Transition to school and the impact of coronavirus
The summer term is usually when providers start preparing children for the transition to school. This summer, due to COVID-19 and the changes that you will have made to your practice, you will probably be facing the challenge of how you can now do this.
Top tips for preparing children
Here are some top tips for you to consider.
Children with SEN
Contact the Children’s Development Centre (CDC). The team are ready to support you, the child, their family and the school that they will be transitioning to. They can set up video meetings through Teams, so that you can all have a virtual meeting together and discuss:
- the child’s needs
- the support that they have been having
- the next steps for their development
- how they can be supported with the transition
Share information about the child with the school they are transitioning to.
The CDC Team have All About Me forms which can be completed and sent on to the transitioning school (with parents’ permission).
Also, in these challenging times, it will help to make sure that if there are staff changes at school, the information about your child will be available to be shared with the relevant staff who will be caring for them.
Children with speech and language delay
It is important that information is passed on to the transitioning school about any support that the child has accessed for speech and language. This might include:
- whether the child currently receiving Speech and Language support
- where the child receiving support NHS/SALT/ Early Help/ CL PEEP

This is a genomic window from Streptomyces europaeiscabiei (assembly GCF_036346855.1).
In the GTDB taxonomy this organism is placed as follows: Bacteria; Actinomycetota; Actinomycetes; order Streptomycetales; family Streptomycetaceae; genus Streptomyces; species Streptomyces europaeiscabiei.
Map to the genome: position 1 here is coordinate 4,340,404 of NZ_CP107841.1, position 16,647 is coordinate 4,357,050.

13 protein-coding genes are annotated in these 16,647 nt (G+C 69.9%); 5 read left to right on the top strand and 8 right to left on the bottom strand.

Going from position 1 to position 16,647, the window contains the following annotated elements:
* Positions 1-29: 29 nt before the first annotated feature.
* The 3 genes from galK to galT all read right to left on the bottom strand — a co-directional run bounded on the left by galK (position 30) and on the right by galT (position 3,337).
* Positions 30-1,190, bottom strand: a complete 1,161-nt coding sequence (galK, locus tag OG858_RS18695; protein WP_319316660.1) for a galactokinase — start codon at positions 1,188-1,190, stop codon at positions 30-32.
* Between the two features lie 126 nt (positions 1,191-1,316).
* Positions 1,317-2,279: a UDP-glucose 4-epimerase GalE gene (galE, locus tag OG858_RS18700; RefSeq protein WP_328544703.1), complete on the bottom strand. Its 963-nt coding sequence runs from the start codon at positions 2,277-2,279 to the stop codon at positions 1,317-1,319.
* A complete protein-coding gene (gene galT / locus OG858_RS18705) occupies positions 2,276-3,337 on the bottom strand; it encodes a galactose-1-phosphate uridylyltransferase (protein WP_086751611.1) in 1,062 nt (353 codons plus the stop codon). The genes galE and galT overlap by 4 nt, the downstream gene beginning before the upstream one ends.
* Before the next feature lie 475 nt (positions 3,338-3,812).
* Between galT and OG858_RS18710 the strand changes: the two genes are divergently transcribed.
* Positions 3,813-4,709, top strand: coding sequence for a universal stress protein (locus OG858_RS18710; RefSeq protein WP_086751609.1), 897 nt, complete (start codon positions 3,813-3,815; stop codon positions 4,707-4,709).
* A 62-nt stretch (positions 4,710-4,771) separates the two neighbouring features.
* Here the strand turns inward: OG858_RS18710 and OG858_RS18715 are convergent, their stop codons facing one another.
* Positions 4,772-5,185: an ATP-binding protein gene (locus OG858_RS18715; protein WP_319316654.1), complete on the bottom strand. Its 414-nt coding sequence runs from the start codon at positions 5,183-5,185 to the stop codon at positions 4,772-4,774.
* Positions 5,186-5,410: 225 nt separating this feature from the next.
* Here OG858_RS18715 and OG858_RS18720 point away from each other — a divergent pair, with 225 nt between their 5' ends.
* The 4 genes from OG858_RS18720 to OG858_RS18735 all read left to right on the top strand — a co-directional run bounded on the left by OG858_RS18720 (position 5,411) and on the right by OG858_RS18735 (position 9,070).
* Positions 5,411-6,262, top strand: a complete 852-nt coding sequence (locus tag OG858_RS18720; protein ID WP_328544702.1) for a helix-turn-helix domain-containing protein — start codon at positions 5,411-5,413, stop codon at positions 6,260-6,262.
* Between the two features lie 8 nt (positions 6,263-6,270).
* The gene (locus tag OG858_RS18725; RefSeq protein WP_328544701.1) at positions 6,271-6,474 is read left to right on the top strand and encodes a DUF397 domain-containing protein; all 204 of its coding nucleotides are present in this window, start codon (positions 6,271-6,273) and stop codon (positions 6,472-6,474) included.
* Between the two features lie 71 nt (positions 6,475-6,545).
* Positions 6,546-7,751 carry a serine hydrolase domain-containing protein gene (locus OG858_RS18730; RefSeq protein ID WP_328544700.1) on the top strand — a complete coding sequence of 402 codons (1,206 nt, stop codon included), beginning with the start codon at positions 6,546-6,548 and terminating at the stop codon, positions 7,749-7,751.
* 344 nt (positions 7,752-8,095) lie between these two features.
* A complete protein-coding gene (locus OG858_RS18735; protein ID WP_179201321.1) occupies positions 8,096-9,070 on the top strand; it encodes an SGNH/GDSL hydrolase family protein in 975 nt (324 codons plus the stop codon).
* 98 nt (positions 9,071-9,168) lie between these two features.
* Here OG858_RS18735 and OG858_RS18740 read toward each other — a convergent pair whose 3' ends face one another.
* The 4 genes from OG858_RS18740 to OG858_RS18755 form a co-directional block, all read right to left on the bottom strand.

- passing on the child’s ECAT monitoring form - be careful to mark the date on the top of the latest assessment
It may be useful for the school that the child is transitioning to, to know about whether the child has been accessing your provision (for most settings this will be from 1 June 2020). This might help them to be prepared for those children who may now find it more difficult to separate from their parents than usual, as they will have been constantly with them.
If the child has not been attending your provision, have you been able to stay in contact? For example, through video contact, dropping off resources and so on. Let the school know how this has gone.
Has there been any circumstances in the child’s family, that you think have or will affect them emotionally? For example, has a close family member been affected by COVID-19 or a bereavement? What have you been doing to help support the child and their family through this and anything that you feel has been working well?
Has the child been in a set group in your setting to limit social contacts? Have they made friends with any of the children in their group who will also be transitioning to the same school?
Anything that you do which has worked well to reassure the child if they become anxious.
Complete BFC Transition form (or similar) and attach termly tracker or similar assessments that you complete and ensure that they are received by the appropriate person at the transitioning school.
Sharing ideas with parents
These ideas might be useful to share with parents:
- if available, watch the virtual tour of the school your child will be going to
- be mindful not to impress on your child that they will have a named teacher, in case something happens to change this
- over the summer holidays, practice doing the school walk - be careful not to talk about specific arrangements in case something changes
- encourage their independence, for example, taking clothes off when changing into a swimming costume to paddle - show them how to put their clothes into a bag so that they are ready to put back on
make sure that you have a good routine in place so that your child is ready for when they start school
- it’s important that your child eats a healthy breakfast, gets some fresh air and exercise every day and gets a good nights’ sleep
- try limiting the amount of screen time they have in the evenings and turn off the television and other electronic devices at least an hour before bedtime
- read a bedtime story together
- talk positively about starting and being at school, even if you didn’t have a good experience yourself